Missouri resident Patricia Powers had no health insurance when she was diagnosed with cancer a few years ago; she and her disabled husband were struggling to get by on, at most, $1,500 a month. If they’d lived across the river in Illinois, she’d have been eligible for Medicaid.Laura Ungar/Kaiser Health News
Patricia Powers went a few years without health insurance and was unable to afford regular doctor visits. So the Missouri resident, who lives near St. Louis, had no idea that cancerous tumors were silently growing in both of her breasts.
If Powers lived just across the Mississippi River in neighboring Illinois, she would have qualified for Medicaid, the federal-state health insurance program for low-income residents that 36 states and the District of Columbia decided to expand under the Affordable Care Act. But Missouri politicians chose not to expand it — a decision some groups are trying to reverse by getting signatures to put the option on the 2020 ballot.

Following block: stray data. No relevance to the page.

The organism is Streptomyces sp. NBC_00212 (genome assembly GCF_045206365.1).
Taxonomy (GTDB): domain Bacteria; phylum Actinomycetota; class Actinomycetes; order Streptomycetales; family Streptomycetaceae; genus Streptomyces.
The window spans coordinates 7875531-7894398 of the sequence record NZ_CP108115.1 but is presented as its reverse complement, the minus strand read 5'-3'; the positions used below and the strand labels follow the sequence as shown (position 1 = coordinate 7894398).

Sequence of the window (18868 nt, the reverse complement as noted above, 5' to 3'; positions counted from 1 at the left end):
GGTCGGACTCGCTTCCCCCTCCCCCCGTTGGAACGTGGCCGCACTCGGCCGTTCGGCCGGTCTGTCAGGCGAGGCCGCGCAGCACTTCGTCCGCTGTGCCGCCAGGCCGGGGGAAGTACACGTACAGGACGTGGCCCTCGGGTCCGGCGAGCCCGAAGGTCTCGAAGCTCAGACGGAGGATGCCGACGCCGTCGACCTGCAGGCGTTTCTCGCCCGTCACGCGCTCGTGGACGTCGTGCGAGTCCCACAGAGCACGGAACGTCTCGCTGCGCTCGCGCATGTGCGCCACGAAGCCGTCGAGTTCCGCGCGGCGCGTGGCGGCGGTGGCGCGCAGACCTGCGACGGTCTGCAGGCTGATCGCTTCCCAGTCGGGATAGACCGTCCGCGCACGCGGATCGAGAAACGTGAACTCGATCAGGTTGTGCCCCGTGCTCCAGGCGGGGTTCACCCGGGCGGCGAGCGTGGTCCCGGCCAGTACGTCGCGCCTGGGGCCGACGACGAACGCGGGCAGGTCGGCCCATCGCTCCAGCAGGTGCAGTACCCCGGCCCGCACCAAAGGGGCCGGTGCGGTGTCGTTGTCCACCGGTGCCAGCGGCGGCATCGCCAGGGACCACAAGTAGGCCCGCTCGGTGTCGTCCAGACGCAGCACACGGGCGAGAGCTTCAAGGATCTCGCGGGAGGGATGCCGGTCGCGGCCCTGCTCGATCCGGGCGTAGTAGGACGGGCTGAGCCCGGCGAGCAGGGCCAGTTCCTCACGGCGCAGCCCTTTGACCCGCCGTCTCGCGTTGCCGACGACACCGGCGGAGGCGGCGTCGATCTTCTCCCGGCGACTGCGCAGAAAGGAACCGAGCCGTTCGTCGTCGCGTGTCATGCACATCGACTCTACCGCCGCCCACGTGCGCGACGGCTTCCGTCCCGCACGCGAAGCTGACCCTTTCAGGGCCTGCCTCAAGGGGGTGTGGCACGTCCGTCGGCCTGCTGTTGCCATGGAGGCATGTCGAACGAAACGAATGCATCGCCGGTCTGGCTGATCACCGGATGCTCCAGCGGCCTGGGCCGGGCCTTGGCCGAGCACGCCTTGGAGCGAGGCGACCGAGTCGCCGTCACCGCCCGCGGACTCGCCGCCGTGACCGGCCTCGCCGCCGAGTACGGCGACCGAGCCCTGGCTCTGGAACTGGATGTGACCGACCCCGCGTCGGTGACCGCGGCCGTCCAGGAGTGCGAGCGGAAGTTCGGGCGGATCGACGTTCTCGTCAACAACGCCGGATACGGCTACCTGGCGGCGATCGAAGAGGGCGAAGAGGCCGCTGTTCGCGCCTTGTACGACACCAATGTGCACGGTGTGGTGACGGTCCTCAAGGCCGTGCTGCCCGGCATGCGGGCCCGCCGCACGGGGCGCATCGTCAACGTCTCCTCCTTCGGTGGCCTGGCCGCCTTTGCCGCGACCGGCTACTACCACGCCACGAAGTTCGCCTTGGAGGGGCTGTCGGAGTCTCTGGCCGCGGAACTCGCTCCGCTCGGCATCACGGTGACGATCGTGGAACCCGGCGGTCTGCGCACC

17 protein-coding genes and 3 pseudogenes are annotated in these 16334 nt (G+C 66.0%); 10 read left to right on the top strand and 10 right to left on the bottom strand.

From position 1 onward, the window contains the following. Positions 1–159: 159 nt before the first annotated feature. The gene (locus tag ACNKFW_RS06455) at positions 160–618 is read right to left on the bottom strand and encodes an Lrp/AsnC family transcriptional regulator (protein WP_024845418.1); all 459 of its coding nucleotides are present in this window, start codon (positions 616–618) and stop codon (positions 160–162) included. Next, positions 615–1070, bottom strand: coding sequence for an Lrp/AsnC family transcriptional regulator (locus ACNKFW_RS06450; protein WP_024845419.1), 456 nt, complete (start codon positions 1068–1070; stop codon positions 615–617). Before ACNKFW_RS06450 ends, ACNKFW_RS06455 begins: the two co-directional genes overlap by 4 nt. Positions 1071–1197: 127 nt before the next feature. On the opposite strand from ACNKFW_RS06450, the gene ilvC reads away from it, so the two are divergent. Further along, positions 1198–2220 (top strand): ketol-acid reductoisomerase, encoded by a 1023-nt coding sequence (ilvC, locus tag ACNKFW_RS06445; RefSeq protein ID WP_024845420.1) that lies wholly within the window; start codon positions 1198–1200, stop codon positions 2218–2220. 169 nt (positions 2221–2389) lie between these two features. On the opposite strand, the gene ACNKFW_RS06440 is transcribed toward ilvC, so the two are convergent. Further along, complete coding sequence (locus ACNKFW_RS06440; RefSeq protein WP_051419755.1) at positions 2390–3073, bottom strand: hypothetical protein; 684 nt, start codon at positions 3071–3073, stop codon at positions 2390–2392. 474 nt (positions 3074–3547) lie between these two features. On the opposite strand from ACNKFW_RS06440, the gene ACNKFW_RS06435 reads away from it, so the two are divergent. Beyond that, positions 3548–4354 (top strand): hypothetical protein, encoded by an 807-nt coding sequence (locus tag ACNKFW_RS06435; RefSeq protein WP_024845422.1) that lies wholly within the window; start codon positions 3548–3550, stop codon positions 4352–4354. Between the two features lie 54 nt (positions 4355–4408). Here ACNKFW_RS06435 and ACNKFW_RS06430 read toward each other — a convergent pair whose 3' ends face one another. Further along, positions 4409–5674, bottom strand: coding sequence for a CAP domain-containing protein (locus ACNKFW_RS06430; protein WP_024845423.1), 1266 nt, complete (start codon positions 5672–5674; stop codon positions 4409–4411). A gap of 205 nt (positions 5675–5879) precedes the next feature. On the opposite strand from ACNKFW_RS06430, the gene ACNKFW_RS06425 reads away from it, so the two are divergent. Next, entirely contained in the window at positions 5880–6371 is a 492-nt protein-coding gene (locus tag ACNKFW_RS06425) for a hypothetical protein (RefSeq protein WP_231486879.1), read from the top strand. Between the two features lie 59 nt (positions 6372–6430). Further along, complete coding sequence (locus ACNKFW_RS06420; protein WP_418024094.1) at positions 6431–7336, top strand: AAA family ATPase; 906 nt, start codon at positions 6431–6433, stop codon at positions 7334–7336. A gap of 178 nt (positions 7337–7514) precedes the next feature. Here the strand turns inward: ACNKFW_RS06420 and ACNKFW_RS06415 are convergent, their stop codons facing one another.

Powers’ predicament reflects an odd twist in the way the health care law has played out: State borders have become arbitrary dividing lines between Medicaid’s haves and have-nots, with Americans in similar financial straits facing vastly different health care fortunes. This affects everything from whether diseases are caught early to whether people can stay well enough to work.
It wasn’t supposed to be this way. The ACA, passed in 2010, called for extending Medicaid to all Americans earning up to 138% of the federal poverty level, about $17,000 annually for…
This article was sourced from NPR.